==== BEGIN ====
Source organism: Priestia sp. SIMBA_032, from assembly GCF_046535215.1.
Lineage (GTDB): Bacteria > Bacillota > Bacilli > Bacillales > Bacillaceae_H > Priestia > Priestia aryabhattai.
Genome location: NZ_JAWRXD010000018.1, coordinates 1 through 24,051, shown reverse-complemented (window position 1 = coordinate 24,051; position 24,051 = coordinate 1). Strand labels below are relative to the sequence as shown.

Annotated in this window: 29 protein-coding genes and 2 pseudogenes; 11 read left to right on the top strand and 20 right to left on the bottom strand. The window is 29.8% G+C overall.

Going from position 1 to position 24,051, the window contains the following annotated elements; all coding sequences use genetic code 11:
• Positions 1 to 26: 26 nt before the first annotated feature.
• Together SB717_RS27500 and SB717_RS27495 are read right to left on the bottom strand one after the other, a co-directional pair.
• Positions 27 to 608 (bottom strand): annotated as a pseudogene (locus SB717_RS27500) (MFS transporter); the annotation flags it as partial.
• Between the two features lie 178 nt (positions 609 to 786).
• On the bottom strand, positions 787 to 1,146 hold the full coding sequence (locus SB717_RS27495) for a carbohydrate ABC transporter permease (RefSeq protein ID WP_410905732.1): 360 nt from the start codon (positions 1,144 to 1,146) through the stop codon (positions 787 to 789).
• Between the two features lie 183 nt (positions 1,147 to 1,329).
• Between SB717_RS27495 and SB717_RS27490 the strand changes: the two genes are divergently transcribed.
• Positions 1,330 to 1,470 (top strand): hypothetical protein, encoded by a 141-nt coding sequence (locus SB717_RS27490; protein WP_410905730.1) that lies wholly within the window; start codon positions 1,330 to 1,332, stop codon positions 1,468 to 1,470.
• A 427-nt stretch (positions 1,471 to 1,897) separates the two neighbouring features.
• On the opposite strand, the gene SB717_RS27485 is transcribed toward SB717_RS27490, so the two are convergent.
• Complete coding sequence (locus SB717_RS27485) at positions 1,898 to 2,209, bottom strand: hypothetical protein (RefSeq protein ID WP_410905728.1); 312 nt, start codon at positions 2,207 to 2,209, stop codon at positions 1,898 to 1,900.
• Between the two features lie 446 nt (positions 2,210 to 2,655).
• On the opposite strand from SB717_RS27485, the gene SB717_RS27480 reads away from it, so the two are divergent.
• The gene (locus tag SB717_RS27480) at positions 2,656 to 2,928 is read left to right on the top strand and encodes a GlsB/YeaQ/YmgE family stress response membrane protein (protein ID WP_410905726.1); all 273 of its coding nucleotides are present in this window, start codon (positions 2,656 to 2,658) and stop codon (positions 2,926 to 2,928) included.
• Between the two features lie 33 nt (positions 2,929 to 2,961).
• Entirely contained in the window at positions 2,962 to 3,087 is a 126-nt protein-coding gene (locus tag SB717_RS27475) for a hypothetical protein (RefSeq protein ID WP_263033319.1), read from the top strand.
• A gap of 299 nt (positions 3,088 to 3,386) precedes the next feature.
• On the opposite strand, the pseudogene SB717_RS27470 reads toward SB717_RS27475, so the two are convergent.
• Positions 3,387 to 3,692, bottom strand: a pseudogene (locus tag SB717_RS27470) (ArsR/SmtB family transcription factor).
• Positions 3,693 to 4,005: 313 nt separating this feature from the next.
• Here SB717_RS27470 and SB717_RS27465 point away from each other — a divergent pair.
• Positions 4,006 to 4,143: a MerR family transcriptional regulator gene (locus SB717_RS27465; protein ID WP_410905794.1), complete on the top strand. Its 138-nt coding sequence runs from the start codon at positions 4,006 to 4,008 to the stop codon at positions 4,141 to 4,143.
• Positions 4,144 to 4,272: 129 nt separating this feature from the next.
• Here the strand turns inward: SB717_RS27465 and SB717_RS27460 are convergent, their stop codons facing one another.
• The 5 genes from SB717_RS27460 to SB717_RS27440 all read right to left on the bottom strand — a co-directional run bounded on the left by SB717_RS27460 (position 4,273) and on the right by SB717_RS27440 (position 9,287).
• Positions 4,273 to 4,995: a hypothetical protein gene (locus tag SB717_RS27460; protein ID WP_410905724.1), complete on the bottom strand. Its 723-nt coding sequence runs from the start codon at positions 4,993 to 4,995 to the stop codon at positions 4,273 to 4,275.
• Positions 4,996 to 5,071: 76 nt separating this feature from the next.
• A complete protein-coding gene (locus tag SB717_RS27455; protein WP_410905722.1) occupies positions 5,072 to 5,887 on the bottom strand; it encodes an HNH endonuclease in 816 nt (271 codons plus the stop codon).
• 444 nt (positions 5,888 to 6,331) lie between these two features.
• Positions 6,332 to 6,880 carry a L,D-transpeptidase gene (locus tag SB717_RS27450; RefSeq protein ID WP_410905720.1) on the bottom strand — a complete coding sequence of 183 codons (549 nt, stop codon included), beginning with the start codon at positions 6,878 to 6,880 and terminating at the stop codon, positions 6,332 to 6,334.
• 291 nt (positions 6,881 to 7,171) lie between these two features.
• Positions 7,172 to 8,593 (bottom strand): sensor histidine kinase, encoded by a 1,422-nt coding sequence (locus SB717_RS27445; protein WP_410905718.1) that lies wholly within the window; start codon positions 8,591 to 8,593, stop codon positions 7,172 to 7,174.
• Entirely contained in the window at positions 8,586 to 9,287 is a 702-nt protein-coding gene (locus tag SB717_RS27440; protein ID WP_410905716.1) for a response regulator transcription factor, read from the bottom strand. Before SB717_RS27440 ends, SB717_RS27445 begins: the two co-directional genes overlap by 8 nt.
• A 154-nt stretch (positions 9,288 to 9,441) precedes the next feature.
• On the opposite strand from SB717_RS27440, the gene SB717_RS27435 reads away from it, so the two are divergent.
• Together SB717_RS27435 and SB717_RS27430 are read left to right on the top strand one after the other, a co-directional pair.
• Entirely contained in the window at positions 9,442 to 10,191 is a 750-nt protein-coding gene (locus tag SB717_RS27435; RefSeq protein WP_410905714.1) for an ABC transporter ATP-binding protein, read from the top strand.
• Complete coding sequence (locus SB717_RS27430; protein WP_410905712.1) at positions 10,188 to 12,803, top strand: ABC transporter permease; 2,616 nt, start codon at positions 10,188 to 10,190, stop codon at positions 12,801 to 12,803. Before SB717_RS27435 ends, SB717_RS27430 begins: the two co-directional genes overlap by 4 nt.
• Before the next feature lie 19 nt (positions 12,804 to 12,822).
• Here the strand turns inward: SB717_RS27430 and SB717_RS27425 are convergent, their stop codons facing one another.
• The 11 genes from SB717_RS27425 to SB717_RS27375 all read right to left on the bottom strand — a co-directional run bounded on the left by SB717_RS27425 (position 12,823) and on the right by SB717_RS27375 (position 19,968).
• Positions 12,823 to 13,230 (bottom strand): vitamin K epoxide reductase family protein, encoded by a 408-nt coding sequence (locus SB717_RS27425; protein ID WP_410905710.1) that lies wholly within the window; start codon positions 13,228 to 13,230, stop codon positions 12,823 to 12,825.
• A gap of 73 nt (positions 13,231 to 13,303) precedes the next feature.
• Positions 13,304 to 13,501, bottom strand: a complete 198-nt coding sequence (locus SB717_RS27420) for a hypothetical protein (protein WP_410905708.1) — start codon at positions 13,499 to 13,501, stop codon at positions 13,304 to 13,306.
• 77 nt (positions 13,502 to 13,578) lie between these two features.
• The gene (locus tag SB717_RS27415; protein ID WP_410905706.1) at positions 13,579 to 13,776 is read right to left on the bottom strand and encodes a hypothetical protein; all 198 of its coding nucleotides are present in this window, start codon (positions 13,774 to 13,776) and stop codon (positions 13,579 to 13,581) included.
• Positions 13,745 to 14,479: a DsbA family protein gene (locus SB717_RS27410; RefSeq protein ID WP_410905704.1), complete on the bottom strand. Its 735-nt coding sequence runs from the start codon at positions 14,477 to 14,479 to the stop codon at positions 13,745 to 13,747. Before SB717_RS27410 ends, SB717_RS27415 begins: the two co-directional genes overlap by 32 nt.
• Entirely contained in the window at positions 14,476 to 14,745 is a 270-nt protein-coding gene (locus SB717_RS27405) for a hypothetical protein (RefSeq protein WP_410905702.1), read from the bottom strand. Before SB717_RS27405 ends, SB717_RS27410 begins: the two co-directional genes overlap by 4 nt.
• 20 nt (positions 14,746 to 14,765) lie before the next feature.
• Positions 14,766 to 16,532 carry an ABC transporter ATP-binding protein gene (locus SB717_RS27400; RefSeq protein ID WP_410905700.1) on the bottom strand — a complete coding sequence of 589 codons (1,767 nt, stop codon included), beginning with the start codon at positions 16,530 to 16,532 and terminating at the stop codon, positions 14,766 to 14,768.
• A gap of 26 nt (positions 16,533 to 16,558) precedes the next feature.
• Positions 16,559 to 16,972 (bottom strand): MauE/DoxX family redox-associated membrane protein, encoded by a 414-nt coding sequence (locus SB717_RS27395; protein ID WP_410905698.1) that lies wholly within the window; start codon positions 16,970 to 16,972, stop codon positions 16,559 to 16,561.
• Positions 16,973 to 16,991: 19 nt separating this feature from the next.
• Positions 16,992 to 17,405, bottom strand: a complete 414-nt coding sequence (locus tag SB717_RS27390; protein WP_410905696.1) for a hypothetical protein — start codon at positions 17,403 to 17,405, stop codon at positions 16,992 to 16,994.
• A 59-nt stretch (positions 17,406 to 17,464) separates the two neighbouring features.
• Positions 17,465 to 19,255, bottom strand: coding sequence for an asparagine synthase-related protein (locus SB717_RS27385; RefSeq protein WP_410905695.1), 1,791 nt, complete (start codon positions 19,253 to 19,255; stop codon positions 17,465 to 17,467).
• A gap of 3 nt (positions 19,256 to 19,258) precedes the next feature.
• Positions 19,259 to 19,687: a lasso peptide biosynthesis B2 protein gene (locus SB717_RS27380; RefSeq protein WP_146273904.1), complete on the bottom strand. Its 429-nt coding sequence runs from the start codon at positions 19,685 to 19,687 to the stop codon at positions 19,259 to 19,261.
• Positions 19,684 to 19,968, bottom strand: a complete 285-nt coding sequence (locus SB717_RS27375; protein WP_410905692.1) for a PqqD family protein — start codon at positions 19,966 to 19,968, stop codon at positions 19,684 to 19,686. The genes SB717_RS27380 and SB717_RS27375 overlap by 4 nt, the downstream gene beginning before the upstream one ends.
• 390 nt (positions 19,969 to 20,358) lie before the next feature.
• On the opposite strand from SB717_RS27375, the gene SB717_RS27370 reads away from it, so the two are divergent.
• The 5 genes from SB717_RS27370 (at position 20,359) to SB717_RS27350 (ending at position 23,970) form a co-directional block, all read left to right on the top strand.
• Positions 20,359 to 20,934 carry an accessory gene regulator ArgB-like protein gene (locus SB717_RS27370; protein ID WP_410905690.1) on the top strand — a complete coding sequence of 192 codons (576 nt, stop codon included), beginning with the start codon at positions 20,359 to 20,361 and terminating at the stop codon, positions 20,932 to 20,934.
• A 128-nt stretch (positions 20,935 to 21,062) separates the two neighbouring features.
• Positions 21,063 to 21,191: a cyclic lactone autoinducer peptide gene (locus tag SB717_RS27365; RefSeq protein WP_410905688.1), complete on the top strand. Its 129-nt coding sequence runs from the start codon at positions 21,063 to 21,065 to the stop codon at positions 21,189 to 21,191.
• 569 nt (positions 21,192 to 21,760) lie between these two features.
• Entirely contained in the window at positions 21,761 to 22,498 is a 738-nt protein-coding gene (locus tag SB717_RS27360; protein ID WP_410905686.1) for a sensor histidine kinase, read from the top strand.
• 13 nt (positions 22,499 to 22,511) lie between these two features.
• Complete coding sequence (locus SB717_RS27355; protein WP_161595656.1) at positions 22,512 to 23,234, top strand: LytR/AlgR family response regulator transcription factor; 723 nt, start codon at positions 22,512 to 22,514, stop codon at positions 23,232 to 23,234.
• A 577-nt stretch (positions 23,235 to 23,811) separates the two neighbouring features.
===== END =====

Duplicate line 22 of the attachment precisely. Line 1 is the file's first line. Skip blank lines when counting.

• A gap of 299 nt (positions 3,088 to 3,386) precedes the next feature.